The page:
What do you think is important for putting a reader, even for a brief moment, into a character's experience?
For me, it’s language. The right words used in the right combination can be so evocative. When I’m editing my own work, I spend hours cutting lines and rearranging sentences and replacing words in the hope that the finished product will allow the emotionality of the moment to come through effectively.
What would you like to write next?
I think I'd like to try tackling something a little bit larger in scope than the short stories I have been writing. A couple of years ago I wrote a short story that I realized was actually the beginning of a novel after I had completed it. I've been really wanting to tackle it, and I think that's my next move.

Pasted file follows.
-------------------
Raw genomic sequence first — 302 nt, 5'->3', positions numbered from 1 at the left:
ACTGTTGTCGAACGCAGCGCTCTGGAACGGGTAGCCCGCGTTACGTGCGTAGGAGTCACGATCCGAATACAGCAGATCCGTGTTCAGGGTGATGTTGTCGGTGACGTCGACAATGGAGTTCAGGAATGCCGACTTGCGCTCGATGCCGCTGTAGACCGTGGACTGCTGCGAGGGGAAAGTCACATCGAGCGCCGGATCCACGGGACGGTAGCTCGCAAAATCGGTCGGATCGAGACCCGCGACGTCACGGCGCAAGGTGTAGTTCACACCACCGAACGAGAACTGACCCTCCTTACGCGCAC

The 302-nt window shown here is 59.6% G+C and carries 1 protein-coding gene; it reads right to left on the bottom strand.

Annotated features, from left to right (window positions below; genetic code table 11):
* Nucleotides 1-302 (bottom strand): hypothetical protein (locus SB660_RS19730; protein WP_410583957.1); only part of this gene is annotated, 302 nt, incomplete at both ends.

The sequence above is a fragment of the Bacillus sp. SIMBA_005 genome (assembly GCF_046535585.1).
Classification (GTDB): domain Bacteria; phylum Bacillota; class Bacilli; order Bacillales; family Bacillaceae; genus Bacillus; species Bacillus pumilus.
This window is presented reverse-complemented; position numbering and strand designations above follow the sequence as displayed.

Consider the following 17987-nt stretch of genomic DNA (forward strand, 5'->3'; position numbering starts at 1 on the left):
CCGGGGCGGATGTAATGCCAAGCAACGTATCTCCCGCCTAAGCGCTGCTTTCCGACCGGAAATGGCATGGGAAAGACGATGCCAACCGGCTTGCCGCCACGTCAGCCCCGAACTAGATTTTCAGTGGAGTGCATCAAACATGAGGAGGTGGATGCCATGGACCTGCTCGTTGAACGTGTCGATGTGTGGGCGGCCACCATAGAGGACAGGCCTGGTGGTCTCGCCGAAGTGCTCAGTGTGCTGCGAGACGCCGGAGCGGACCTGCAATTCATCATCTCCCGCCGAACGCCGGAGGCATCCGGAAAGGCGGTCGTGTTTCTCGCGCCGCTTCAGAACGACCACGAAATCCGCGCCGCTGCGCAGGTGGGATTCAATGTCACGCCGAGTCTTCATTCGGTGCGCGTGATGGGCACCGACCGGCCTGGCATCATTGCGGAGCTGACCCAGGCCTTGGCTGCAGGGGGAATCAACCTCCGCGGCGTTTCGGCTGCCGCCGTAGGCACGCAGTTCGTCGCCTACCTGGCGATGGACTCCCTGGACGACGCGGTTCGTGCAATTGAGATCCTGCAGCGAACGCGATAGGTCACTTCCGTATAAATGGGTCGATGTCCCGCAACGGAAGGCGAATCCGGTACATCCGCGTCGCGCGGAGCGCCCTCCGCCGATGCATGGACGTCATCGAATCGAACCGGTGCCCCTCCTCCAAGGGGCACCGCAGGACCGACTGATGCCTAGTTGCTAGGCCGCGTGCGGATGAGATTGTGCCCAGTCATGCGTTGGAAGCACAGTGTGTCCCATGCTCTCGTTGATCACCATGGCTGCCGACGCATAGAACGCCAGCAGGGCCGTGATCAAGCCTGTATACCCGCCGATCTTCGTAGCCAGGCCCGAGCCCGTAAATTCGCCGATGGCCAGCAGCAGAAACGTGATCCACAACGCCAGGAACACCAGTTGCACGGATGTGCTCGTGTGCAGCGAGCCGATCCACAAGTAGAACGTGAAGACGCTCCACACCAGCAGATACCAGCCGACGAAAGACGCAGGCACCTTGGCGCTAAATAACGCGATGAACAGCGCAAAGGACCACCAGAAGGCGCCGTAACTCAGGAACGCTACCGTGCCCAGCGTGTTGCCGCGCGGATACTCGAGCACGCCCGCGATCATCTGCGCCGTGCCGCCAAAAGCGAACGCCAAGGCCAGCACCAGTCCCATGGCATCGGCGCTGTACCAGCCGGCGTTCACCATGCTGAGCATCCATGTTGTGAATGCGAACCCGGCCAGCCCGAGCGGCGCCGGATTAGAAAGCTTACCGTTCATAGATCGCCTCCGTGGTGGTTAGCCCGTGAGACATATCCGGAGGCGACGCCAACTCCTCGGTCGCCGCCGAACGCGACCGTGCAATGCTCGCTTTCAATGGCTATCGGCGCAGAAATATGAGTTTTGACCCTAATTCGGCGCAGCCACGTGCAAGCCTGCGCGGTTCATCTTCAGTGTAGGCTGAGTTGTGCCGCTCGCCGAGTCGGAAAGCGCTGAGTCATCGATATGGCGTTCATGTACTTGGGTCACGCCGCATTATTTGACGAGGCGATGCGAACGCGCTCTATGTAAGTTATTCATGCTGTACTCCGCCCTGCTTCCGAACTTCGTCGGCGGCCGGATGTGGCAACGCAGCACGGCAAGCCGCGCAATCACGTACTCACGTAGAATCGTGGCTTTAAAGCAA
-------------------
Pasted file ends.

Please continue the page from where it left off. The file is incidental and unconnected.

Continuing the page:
What are you currently reading?
I am currently reading A Game of Thrones [George R.R. Martin] for my Tolkien class and A Vindication of the Rights of Woman [Mary Wollstonecraft]. A bizarre combination, but enjoyable nonetheless.
By Deb A.
"I stick stuff to other stuff and kid myself about the rest," claims collage artist Cory Peeke. But as his work, including A Higher Education: Suits in the latest issue of Agave Magazine shows, there's a lot more to it than that. Cory's wit and insight are readily recognisable in every piece, whether it's examining masculinity, sexuality or education. And for all those who are tempted to take a pair of scissors to their copy of Agave and do their own recontextualisation, you have Cory's blessing to "make it yours."
AGAVE MAGAZINE: What got you started in collage?